Abstract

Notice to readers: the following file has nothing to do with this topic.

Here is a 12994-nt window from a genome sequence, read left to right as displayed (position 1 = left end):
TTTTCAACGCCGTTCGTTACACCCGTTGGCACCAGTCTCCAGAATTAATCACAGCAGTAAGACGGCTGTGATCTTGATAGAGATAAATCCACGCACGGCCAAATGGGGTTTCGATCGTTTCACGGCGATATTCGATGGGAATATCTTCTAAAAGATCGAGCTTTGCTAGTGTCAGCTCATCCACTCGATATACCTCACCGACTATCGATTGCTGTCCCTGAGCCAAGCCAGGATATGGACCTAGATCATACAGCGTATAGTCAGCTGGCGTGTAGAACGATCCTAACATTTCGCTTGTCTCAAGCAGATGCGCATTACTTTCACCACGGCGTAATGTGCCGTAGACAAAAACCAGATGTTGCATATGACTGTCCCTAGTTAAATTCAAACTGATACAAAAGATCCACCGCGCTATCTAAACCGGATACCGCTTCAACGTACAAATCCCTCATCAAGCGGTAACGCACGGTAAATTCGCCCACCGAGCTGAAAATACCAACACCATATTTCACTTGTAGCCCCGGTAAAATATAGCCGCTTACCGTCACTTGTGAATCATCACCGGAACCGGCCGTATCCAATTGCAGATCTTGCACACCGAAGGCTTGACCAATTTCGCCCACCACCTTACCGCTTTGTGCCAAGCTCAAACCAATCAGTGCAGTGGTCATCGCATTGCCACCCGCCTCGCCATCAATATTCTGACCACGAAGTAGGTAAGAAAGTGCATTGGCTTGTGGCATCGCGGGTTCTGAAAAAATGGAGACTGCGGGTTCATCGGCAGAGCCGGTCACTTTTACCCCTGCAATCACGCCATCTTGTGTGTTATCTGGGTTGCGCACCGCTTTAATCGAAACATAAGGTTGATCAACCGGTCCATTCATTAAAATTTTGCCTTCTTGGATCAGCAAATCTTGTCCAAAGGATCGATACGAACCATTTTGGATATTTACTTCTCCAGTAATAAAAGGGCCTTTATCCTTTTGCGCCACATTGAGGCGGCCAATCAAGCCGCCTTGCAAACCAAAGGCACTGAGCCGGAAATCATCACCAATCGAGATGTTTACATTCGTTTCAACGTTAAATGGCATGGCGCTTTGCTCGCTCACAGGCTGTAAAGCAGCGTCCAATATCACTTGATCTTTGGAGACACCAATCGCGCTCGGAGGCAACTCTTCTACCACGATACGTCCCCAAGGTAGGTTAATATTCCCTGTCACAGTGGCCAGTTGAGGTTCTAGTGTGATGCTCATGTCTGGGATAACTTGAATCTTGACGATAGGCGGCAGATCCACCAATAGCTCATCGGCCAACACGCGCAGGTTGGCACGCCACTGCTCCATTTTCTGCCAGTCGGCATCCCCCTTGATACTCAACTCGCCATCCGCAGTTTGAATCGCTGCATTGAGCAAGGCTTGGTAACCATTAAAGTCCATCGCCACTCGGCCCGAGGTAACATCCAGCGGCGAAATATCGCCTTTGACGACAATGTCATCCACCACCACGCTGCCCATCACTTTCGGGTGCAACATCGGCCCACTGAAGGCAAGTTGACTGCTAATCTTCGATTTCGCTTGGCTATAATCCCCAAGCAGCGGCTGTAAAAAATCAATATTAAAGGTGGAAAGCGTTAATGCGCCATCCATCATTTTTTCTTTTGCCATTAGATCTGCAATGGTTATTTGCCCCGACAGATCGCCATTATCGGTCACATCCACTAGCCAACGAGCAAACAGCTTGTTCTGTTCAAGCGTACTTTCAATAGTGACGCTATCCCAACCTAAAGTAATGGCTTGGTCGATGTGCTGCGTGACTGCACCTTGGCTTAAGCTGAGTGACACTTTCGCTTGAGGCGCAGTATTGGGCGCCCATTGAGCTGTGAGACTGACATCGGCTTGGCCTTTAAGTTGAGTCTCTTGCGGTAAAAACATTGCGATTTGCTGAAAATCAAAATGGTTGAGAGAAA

The growing popularity of wearable devices for continuous sensing has made personal health data increasingly available, yet methods for data interpretation are still a work in progress. This paper investigates potential under-utilization of wearable device data in diabetes management and develops an analytic approach - GlucoMine - to uncover individualized patterns in extended periods of such data to support and improve care. In addition, we conduct a user study with clinicians to assess and compare conventional tools used for reviewing wearable device data in diabetes management with the proposed solution. Using 3 - 6 months of continuous glucose monitor (CGM) data from 54 patients with type 1 diabetes, we found that: 1) the recommended practice of reviewing only short periods (e.g., the most recent 2-weeks) of CGM data based on correlation analysis is not sufficient for finding hidden patterns of poor management; 2) majority of subjects (96% in this study) had clinically-recognized episodes of recurrent adverse glycemic events observable from analysis of extended periods of their CGM data; 3) majority of clinicians (89% in this study) believe there is benefit to be gained in having an algorithm for extracting patterns of adverse glycemic events from longer periods of wearable device data. Findings from our user study also provides insights, including strengths and weakness of various data presentation tools, to guide development of better solutions that improve the use of wearable device data for patient care.
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